ITZAMNA (male)

The feeding of the Aplomado Chicks.

So there you have the basics of the family of Aplomado falcons in Tlacotalpan Veracruz Mexico. I will as time allow continue to post photos of the progress of the young and share with you some of my field notes/observations.
The Aplomado falcon population was nearly eliminated in the US due to loss of habitat and pesticide contamination.
Thanks to the ongoing efforts of The Peregrine Fund with their Aplomado Falcon Project, the species in now being successfully re-introduced into its former breeding habitats.
I would encourage all who can, to actively support this ongoing project.

David McCauley

Tuesday, May 16, 2006

The Aplomado falcon nest is discovered!
On April 23, 2006 I am sitting out on the porch conducting the spring hawkwatch here in Tlacotalpan and I am approached by a group of people that look like birders... My guests are Angel Montoya, his wife Jennifer and son Woodrow together with Angel's sister and brother in law. Angel tells me that he and his family are here on vaction and that he works for the Peregrine Fund and his wife Jennifer works for the World Wildlife Federation.
Instant camaradeire.
Anyone who gives a damn about nature is a friend of mine.
As I talk more with Angel he tells me that he is a field biologist with Peregrine Fund working on the Aplomado falcon restoration project in the US. How cool is that?
I am the captive audience with a thousand questions!
That afternoon Angel and myself sat on the porch, drank a couple cold beers and counted migrating raptors 5,248.....among them 5,010 Mississippi kites, 16 Peregrine falcons, 13 Turkey vultures, 4 Ospreys, 1 late Swallow/tailed kite, 196 Broad/winged hawks, 6 Swainsons hawks, 1 American kestrel and a Partridge in a pear tree!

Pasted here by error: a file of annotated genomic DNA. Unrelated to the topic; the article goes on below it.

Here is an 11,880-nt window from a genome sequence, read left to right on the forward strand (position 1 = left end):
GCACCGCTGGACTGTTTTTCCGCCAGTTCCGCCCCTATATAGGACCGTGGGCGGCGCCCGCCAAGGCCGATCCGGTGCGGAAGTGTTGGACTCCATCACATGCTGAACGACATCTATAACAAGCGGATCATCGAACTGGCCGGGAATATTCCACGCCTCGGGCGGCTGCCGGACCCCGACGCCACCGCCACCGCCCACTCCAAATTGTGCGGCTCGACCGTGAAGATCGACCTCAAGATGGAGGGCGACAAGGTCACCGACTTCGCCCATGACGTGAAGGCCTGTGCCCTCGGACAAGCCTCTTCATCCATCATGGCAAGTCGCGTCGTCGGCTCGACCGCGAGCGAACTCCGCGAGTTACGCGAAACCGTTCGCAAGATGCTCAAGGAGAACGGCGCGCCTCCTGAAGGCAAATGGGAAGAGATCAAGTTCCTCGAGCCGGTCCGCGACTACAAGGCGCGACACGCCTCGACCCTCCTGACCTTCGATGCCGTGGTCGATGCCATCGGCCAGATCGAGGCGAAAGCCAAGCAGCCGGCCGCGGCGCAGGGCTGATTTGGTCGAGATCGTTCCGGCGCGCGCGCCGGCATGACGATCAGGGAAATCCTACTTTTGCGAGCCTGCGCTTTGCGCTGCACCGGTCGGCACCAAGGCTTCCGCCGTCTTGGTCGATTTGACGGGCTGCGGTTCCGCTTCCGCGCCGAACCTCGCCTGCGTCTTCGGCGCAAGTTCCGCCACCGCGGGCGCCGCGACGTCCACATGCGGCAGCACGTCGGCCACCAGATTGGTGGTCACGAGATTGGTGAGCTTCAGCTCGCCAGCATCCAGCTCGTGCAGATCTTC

In the course of the conversation I mentioned that I had been "digiscoping" Aplomados nearby and asked him if he wanted to go birding the next morning. Angel agreed and early the next morning we headed out to my local patch to bird.
Note. I live in central Veracruz in the tropical lowlands.
The next morning Angel showed up on time, and we headed out to bird. When we got to the area where I had been photographing Aplomado falcons, I scanned the fence line and we found the Aplomado nest!

I was really excited, this is the first time in my life that I had ever seen a nesting Aplomado falcon!
The Aplomado falcon family and sharing them with the world.
It is after careful consideration that I start this series on the Aplomado falcon on my weblog.
It was two years ago here in Veracruz, that I had a memorable encounter with a pair of Aplomado falcons. I was out birding/digiscoping and I heard a commotion, it was two Aplomado falcons giving a good "get the hell out of my territory" message to a Roadside hawk. Unforgettable. The Roadside hawk retreated to more hospitable terrain. I observed the pair of Aplomado's in my binocular and was able to "digiscope" with my rather rustic setup of a basic Nikon spotting scope and my 2 megapixel Sony Mavica 250CD.(after vingetting I was lucky to get a good 4X6!)
Suddenly one of the Aplomado falcons shot off of the branch where it had been perched, almost immediately the second Aplomado falcon followed. I saw it all in my binocular.
The first Aplomado was in rapid pursuit of prey, the prey headed for the nearest leafy tree.